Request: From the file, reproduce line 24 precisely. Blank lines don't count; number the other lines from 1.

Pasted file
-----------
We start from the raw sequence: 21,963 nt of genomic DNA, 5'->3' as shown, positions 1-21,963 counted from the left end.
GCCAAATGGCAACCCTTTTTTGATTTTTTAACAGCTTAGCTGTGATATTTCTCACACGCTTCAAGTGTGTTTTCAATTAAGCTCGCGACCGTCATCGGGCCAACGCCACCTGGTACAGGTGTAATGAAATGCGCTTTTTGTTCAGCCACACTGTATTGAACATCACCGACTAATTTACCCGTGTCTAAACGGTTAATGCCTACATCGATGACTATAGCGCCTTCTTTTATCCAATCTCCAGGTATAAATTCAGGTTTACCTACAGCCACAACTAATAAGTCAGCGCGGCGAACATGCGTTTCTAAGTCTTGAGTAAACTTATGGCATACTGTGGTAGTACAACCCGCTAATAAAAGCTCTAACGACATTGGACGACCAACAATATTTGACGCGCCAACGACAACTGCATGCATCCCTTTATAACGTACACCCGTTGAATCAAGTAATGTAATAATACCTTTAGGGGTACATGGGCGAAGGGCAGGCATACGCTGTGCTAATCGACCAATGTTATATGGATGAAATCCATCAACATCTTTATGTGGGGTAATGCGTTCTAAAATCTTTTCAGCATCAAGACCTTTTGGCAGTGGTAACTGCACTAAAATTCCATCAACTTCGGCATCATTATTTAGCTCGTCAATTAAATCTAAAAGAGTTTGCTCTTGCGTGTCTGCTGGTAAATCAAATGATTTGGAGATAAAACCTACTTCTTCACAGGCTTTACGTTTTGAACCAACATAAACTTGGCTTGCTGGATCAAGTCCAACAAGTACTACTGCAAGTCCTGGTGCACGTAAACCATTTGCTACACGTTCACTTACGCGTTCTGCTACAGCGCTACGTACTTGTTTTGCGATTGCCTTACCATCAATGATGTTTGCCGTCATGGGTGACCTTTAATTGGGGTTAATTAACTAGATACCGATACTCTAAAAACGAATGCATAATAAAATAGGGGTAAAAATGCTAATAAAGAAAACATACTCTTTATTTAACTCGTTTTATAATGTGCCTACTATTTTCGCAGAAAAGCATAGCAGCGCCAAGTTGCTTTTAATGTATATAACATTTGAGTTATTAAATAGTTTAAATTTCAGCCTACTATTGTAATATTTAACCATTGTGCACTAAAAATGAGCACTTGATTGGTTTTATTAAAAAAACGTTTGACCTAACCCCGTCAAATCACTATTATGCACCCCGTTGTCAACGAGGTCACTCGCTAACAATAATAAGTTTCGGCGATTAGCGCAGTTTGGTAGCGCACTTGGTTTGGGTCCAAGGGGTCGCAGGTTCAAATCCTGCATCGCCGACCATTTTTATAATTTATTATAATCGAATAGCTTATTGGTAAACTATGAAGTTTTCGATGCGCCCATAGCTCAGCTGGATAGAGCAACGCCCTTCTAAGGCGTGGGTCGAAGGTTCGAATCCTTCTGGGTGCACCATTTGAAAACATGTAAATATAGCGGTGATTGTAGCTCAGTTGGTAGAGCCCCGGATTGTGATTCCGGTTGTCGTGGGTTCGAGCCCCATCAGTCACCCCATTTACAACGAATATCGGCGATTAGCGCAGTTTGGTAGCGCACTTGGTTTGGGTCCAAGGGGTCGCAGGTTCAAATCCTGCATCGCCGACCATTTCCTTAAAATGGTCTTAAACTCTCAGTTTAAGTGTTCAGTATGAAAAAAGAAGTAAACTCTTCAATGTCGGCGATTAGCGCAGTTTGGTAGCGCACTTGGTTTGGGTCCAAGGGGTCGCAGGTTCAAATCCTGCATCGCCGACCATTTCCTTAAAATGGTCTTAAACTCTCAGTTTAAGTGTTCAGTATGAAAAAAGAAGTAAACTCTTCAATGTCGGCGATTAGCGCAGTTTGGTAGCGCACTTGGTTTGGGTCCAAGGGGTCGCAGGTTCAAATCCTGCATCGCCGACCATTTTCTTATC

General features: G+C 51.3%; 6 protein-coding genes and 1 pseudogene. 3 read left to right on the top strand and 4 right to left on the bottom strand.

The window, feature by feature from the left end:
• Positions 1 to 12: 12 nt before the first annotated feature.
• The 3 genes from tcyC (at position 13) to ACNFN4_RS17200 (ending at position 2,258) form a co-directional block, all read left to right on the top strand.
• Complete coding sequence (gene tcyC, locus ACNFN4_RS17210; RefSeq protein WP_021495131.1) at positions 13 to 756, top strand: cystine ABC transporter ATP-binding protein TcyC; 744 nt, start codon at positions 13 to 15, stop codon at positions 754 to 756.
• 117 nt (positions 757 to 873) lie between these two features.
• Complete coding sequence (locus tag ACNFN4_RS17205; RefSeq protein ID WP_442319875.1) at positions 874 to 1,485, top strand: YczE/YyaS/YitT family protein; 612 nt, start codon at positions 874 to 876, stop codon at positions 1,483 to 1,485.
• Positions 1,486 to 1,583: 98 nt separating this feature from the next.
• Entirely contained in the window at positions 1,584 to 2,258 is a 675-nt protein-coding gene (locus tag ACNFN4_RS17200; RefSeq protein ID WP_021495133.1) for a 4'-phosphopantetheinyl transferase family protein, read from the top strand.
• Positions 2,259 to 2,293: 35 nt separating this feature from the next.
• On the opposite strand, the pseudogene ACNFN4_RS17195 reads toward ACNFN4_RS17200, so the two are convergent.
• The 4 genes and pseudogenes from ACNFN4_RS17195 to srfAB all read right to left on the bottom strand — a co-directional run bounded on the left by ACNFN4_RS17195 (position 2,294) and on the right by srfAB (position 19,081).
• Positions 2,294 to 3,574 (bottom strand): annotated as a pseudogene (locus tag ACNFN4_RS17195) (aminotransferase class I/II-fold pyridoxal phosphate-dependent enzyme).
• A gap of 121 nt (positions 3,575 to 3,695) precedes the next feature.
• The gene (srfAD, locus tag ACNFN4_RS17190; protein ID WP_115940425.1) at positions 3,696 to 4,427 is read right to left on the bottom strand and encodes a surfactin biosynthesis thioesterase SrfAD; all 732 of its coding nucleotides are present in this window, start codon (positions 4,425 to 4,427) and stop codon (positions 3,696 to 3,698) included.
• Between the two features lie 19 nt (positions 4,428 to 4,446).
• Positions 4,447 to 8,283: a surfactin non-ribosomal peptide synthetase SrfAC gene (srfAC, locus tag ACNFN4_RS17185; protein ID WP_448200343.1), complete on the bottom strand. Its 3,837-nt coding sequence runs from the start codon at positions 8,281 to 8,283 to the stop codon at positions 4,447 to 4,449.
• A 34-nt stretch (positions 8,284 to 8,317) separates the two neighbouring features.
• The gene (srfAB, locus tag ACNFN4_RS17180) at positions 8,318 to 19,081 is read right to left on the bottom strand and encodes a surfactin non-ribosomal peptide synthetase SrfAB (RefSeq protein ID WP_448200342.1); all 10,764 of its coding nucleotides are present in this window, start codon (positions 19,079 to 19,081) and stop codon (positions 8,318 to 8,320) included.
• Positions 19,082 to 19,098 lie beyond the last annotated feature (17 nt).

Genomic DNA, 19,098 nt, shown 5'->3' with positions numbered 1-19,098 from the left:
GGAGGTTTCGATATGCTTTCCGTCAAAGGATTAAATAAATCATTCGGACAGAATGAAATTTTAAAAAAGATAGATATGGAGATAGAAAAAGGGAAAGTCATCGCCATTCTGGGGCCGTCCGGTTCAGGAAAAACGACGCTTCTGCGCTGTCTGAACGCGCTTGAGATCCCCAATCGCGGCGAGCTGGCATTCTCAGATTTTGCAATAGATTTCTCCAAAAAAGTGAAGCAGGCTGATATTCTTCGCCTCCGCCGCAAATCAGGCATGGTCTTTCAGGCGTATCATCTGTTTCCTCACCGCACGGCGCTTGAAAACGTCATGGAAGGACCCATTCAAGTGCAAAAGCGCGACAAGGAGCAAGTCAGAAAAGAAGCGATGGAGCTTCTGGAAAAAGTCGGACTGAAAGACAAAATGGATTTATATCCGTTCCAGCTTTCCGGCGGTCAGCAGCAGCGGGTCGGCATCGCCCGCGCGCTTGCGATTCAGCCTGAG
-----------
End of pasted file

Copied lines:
GGAGGTTTCGATATGCTTTCCGTCAAAGGATTAAATAAATCATTCGGACAGAATGAAATTTTAAAAAAGATAGATATGGAGATAGAAAAAGGGAAAGTCATCGCCATTCTGGGGCCGTCCGGTTCAGGAAAAACGACGCTTCTGCGCTGTCTGAACGCGCTTGAGATCCCCAATCGCGGCGAGCTGGCATTCTCAGATTTTGCAATAGATTTCTCCAAAAAAGTGAAGCAGGCTGATATTCTTCGCCTCCGCCGCAAATCAGGCATGGTCTTTCAGGCGTATCATCTGTTTCCTCACCGCACGGCGCTTGAAAACGTCATGGAAGGACCCATTCAAGTGCAAAAGCGCGACAAGGAGCAAGTCAGAAAAGAAGCGATGGAGCTTCTGGAAAAAGTCGGACTGAAAGACAAAATGGATTTATATCCGTTCCAGCTTTCCGGCGGTCAGCAGCAGCGGGTCGGCATCGCCCGCGCGCTTGCGATTCAGCCTGAG